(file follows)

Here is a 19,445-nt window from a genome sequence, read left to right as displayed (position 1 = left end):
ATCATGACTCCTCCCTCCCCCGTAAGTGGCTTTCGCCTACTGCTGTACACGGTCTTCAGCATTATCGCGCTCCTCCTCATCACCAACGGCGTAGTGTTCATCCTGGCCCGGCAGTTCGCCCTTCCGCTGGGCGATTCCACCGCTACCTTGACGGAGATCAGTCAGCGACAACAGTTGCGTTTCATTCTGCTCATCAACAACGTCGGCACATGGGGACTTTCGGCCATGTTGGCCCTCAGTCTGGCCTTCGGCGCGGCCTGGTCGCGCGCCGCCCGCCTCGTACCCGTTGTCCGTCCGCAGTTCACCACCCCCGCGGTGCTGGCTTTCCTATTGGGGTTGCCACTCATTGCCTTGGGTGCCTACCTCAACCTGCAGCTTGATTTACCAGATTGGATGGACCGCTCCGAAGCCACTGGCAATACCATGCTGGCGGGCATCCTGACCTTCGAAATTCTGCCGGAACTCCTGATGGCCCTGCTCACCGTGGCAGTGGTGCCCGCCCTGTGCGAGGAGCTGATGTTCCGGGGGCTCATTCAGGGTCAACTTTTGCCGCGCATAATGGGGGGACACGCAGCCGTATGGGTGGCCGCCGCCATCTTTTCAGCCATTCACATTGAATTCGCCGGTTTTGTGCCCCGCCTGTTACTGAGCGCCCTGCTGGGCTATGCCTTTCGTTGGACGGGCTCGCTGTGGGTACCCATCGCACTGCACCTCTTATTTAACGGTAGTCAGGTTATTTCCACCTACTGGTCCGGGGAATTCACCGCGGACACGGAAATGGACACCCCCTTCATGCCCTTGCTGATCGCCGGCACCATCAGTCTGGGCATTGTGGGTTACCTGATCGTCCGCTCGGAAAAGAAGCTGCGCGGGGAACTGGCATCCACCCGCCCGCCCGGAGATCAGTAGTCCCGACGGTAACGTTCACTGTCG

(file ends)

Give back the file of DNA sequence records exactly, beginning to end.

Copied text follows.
Here is a 19,445-nt window from a genome sequence, read left to right as displayed (position 1 = left end):
ATCATGACTCCTCCCTCCCCCGTAAGTGGCTTTCGCCTACTGCTGTACACGGTCTTCAGCATTATCGCGCTCCTCCTCATCACCAACGGCGTAGTGTTCATCCTGGCCCGGCAGTTCGCCCTTCCGCTGGGCGATTCCACCGCTACCTTGACGGAGATCAGTCAGCGACAACAGTTGCGTTTCATTCTGCTCATCAACAACGTCGGCACATGGGGACTTTCGGCCATGTTGGCCCTCAGTCTGGCCTTCGGCGCGGCCTGGTCGCGCGCCGCCCGCCTCGTACCCGTTGTCCGTCCGCAGTTCACCACCCCCGCGGTGCTGGCTTTCCTATTGGGGTTGCCACTCATTGCCTTGGGTGCCTACCTCAACCTGCAGCTTGATTTACCAGATTGGATGGACCGCTCCGAAGCCACTGGCAATACCATGCTGGCGGGCATCCTGACCTTCGAAATTCTGCCGGAACTCCTGATGGCCCTGCTCACCGTGGCAGTGGTGCCCGCCCTGTGCGAGGAGCTGATGTTCCGGGGGCTCATTCAGGGTCAACTTTTGCCGCGCATAATGGGGGGACACGCAGCCGTATGGGTGGCCGCCGCCATCTTTTCAGCCATTCACATTGAATTCGCCGGTTTTGTGCCCCGCCTGTTACTGAGCGCCCTGCTGGGCTATGCCTTTCGTTGGACGGGCTCGCTGTGGGTACCCATCGCACTGCACCTCTTATTTAACGGTAGTCAGGTTATTTCCACCTACTGGTCCGGGGAATTCACCGCGGACACGGAAATGGACACCCCCTTCATGCCCTTGCTGATCGCCGGCACCATCAGTCTGGGCATTGTGGGTTACCTGATCGTCCGCTCGGAAAAGAAGCTGCGCGGGGAACTGGCATCCACCCGCCCGCCCGGAGATCAGTAGTCCCGACGGTAACGTTCACTGTCG